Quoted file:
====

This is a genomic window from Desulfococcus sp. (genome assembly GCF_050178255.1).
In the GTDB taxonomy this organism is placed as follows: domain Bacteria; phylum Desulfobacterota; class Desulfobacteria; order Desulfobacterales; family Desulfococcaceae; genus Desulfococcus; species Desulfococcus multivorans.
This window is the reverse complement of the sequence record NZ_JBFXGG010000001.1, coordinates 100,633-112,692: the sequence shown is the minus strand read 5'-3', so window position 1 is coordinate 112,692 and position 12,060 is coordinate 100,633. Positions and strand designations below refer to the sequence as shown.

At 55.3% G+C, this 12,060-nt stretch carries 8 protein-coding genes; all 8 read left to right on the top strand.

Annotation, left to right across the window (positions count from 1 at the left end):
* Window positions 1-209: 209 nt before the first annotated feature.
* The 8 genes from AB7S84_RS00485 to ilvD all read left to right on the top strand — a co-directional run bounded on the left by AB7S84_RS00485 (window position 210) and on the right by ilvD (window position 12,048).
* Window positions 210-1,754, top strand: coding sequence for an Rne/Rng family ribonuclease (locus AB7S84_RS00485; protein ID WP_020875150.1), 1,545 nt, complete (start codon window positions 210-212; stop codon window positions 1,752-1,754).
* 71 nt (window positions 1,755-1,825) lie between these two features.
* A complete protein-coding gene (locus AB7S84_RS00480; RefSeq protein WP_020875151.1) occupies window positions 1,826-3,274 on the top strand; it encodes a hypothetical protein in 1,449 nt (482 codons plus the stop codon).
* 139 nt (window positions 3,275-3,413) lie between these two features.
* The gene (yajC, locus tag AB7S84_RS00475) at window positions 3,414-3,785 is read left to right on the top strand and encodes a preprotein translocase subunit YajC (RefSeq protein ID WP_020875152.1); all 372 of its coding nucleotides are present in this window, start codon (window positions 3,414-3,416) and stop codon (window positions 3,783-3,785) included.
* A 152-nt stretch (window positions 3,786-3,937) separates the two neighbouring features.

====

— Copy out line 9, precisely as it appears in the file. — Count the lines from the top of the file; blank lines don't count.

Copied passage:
* 71 nt (window positions 1,755-1,825) lie between these two features.